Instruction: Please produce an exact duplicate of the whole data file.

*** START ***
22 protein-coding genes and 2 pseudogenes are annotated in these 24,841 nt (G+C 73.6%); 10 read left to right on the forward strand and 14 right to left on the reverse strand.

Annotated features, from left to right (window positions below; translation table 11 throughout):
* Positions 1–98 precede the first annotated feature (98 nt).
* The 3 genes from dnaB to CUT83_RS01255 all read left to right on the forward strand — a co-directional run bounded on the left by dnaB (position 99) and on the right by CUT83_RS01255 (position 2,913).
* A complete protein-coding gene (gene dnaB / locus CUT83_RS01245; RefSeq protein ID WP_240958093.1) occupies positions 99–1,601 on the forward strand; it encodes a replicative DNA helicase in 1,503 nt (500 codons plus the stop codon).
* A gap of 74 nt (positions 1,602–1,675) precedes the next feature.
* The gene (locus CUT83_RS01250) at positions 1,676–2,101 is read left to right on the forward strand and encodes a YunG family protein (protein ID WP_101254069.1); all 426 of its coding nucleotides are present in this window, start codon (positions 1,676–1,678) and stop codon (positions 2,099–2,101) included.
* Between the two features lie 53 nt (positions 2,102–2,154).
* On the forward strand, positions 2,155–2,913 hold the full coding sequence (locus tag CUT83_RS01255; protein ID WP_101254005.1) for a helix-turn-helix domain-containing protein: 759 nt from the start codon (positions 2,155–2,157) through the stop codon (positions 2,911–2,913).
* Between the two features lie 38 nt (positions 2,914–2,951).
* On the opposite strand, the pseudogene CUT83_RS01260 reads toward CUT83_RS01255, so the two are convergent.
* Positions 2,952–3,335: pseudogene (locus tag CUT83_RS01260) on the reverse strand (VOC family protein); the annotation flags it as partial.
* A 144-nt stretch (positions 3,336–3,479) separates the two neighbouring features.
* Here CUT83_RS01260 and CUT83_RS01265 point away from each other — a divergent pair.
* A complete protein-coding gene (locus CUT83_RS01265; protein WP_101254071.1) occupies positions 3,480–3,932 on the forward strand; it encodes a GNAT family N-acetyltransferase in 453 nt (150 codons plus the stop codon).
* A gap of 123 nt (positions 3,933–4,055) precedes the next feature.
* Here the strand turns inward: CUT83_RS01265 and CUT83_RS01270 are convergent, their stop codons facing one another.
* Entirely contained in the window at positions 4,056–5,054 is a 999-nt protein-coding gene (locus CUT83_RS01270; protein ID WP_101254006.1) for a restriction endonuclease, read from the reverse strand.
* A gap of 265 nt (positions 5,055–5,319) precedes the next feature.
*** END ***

22 protein-coding genes and 2 pseudogenes are annotated in these 24,841 nt (G+C 73.6%); 10 read left to right on the forward strand and 14 right to left on the reverse strand.

Annotated features, from left to right (window positions below; translation table 11 throughout):
* Positions 1–98 precede the first annotated feature (98 nt).
* The 3 genes from dnaB to CUT83_RS01255 all read left to right on the forward strand — a co-directional run bounded on the left by dnaB (position 99) and on the right by CUT83_RS01255 (position 2,913).
* A complete protein-coding gene (gene dnaB / locus CUT83_RS01245; RefSeq protein ID WP_240958093.1) occupies positions 99–1,601 on the forward strand; it encodes a replicative DNA helicase in 1,503 nt (500 codons plus the stop codon).
* A gap of 74 nt (positions 1,602–1,675) precedes the next feature.
* The gene (locus CUT83_RS01250) at positions 1,676–2,101 is read left to right on the forward strand and encodes a YunG family protein (protein ID WP_101254069.1); all 426 of its coding nucleotides are present in this window, start codon (positions 1,676–1,678) and stop codon (positions 2,099–2,101) included.
* Between the two features lie 53 nt (positions 2,102–2,154).
* On the forward strand, positions 2,155–2,913 hold the full coding sequence (locus tag CUT83_RS01255; protein ID WP_101254005.1) for a helix-turn-helix domain-containing protein: 759 nt from the start codon (positions 2,155–2,157) through the stop codon (positions 2,911–2,913).
* Between the two features lie 38 nt (positions 2,914–2,951).
* On the opposite strand, the pseudogene CUT83_RS01260 reads toward CUT83_RS01255, so the two are convergent.
* Positions 2,952–3,335: pseudogene (locus tag CUT83_RS01260) on the reverse strand (VOC family protein); the annotation flags it as partial.
* A 144-nt stretch (positions 3,336–3,479) separates the two neighbouring features.
* Here CUT83_RS01260 and CUT83_RS01265 point away from each other — a divergent pair.
* A complete protein-coding gene (locus CUT83_RS01265; protein WP_101254071.1) occupies positions 3,480–3,932 on the forward strand; it encodes a GNAT family N-acetyltransferase in 453 nt (150 codons plus the stop codon).
* A gap of 123 nt (positions 3,933–4,055) precedes the next feature.
* Here the strand turns inward: CUT83_RS01265 and CUT83_RS01270 are convergent, their stop codons facing one another.
* Entirely contained in the window at positions 4,056–5,054 is a 999-nt protein-coding gene (locus CUT83_RS01270; protein ID WP_101254006.1) for a restriction endonuclease, read from the reverse strand.
* A gap of 265 nt (positions 5,055–5,319) precedes the next feature.